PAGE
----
One of our Friends of Franz members wrote a play, Franz Jagerstatter—Render to Caesar? - free for download on the Pax Christi website.

With the leadership of Bill Privett of Buffalo, NY, Friends of Franz put together a web site -- Franz Jagerstatter: People For Breaking the Silence -- that we invite people to use. The submission of articles to the web site is not only welcome but encouraged.


Attempting to move United States Catholic Bishops to take a firm moral stance to end the wars in Afghanistan and Iraq, Friends of Franz meet monthly in an upstate NY lake house to plan strategy. Letters to Catholic Bishops were crafted by Bill Privett of Buffalo with input from other Friends of Franz members. Over several years six letters were sent to over 300 Catholic bishops respectfully requesting them to take a strong stand on war and the preparation for war. Friends of Franz received just one response, a postcard acknowledging the receiving of one of our letters.

Some members went to Baltimore for the annual Catholic Conference of Bishops meeting hoping to make contact. We were not admitted inside but learned that the large dinner gathering for the Bishops was sponsored by the United States Military. Only Bishop John Michael Botean of the Romanian Catholic Diocese of Canton, OH, found the grace to walk up to the peacemakers and engage in conversation. He has proved to be the one friend we are proud to know.

Friends of Franz did other actions to inform Bishops when we embarked on a 40 day fast during Lent in 2009. Some folks camped on cathedral steps (Syracuse, NY), and others gathered in mass in Des Moines, IA, with prayer, signs, petitions. In New Orleans, LA, Friends of Franz supporters waited in sack cloth and ashes for the Bishop as he proceeded into the cathedral for Ash Wednesday Mass. His assistants were given our literature but we received no response from Bishop Alfred Hughes.


Obviously frustrated but not defeated, we have spent over two years trying to arrange a meeting with the Catholic Bishop of Syracuse. In June of 2012 we did get to hear out the Bishop of Syracuse on the issue of drones. We had sent the Bishop letters and also got to him through one of his diocesan priests. Our strategy was not to preach to him about drones being triggered just a few miles away from his office in downtown Syracuse (Hancock Air Base), and often ending in assassinations thousands of miles away. We simply asked him his view on the use of drones.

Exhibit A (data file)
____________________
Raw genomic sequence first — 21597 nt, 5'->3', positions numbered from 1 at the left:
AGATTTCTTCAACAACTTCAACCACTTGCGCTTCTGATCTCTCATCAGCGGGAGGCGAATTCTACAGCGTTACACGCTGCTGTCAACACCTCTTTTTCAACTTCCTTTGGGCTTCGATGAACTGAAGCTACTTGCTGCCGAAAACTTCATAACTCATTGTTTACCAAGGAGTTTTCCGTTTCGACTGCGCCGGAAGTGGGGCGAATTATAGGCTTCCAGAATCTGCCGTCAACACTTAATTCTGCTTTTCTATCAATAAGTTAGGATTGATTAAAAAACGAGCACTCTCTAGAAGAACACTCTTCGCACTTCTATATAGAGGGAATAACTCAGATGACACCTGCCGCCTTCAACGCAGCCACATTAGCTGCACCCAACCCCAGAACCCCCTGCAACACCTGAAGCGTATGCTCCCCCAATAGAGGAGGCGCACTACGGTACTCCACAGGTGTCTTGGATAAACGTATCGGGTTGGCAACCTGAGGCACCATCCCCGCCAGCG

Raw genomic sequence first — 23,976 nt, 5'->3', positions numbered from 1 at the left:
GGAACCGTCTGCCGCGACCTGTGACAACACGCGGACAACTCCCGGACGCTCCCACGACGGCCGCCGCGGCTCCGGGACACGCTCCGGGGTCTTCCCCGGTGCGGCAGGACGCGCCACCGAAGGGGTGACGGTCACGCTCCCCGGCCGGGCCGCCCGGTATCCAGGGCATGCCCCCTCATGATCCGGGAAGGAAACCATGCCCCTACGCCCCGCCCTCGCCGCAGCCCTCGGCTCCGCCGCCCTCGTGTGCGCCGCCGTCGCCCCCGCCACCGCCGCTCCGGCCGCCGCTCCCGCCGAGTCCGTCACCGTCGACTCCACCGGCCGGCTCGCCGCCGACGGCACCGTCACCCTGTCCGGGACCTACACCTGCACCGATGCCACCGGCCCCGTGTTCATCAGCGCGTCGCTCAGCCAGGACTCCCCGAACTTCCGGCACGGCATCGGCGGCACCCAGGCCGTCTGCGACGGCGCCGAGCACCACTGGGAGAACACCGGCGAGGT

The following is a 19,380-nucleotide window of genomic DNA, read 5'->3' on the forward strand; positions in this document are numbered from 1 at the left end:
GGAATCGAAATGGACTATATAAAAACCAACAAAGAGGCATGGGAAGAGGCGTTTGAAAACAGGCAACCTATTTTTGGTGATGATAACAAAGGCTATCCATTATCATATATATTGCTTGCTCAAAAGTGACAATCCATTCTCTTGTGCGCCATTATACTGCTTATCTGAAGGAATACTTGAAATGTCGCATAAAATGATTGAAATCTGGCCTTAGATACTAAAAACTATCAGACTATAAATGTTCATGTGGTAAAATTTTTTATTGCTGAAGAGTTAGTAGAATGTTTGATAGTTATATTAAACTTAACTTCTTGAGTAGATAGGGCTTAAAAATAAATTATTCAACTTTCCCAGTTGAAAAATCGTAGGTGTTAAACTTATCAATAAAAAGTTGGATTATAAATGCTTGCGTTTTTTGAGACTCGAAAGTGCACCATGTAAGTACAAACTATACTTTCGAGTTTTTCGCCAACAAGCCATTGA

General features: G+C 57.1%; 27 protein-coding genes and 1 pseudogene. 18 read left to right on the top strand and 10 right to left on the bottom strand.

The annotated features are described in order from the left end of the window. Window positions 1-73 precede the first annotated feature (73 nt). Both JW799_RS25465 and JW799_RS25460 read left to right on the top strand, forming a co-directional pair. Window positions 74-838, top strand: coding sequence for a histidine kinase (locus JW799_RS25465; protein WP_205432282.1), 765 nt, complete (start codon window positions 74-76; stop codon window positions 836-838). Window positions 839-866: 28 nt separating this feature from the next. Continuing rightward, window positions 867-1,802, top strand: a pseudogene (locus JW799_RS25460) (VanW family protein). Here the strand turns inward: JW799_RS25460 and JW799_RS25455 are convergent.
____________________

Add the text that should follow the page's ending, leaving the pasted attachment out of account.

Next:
Bishop Robert Cunningham told us that he’d been reading the literature we sent to him on drones and other publications as well. He said he was not ready to make a moral decision on drones. He said he respected our views and admired our attention to this issue of drones and noted that drones keep our soldiers away from foreign places and that is good. He also said that many Catholics work at Hancock Air Base. And drone manufacturing does supply work for people in the area. (For instance, Lockheed is in Syracuse.) We pressed him to take a moral stance but he held off making a commitment.


Blessed Franz we pray for the Bishops to find the grace and courage you had knowing death would be your fate.

Our focus will continue to be militarism. Our Friends of Franz play, The Predator, is just one of our efforts to educate the general public about drones. Ann Wright, the first US diplomat to resign her job when the war on Iraq began, took the role of the activist in The Predator when it was presented at the Columbus Convention Center, on November 17th, 2012, just a short distance away from the new drone operation at Ft. Benning. Ann thinks the play is very good and hopes it can be used around the country. It has played in a number of venues but as a reading. Several critics note that the play would be even better if memorized rather than read. Friends of Franz hope that college campuses take on the play and perhaps have street theater on campus and community to promote the play. The play can be downloaded from the Pax Christi website: The Predator.